Giving caffeine in drinking water to mice that develop lesions characteristic of Alzheimer’s disease improves memory test scores, according to a study published in Neurobiology of Aging.
Caffeine, but also coffee, have both already been the subject of interesting results against Alzheimer’s disease, the most frequent form of dementia which remains incurable to this day. Experimental studies on caffeine have already focused on models mimicking the amyloid pathology of Alzheimer’s disease.
This new study, conducted by a team of researchers from the University of Lille and the University of Bonn, focuses on a transgenic mouse model with an alteration of the tau protein, which leads to its deposition in the brain, exactly as in Alzheimer’s disease. They gave the mice early caffeine in the drinking water, at a rate of 300 mg/l.
Better results on memory tests
Compared to animals that received only water, those exposed to caffeine showed better results in the test used to assess memory (the Morris water maze). Memory enhancement is found to be associated with reduced phosphorylation of tau protein and proteolytic fragments in the hippocampus. They also find that caffeine attenuates several markers of oxidative stress and inflammation in the hippocampus of this animal model. The authors conclude that these beneficial effects associated with moderate caffeine consumption should now be the subject of clinical evaluations in humans.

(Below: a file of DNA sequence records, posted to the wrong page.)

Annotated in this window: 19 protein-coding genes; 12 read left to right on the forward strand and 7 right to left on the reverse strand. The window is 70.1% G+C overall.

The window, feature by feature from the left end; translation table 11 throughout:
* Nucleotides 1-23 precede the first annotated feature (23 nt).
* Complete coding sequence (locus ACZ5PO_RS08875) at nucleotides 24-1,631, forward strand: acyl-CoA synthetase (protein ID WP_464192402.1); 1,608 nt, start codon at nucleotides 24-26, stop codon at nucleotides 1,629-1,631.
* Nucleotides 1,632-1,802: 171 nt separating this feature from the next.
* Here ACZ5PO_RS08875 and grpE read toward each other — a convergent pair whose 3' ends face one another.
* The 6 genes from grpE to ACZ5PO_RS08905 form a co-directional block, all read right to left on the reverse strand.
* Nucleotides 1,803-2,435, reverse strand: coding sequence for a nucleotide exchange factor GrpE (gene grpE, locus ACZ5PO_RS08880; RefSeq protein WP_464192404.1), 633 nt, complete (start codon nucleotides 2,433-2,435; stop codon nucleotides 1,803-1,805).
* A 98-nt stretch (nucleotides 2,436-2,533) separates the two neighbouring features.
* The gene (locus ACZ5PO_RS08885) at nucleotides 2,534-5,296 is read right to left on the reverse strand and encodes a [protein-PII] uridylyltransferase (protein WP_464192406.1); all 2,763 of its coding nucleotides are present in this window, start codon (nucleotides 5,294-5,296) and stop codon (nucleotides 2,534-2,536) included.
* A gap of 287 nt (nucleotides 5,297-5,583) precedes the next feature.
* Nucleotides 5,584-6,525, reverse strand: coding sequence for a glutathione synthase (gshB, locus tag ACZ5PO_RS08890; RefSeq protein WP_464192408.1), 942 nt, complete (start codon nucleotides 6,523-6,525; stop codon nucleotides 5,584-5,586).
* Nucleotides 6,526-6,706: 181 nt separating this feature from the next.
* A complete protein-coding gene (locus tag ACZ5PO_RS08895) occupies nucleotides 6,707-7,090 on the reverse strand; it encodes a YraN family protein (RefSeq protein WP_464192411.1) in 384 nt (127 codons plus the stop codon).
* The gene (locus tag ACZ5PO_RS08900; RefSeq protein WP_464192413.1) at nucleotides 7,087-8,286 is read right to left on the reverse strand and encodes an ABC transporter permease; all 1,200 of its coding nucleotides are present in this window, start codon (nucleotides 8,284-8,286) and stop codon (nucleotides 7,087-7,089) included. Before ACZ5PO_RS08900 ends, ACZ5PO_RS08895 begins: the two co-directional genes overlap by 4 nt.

Laurent C.: Beneficial effects of caffeine in a transgenic model of Alzheimer’s disease-like tau pathology. Neurobiol Aging. 35(9): 2079-90.
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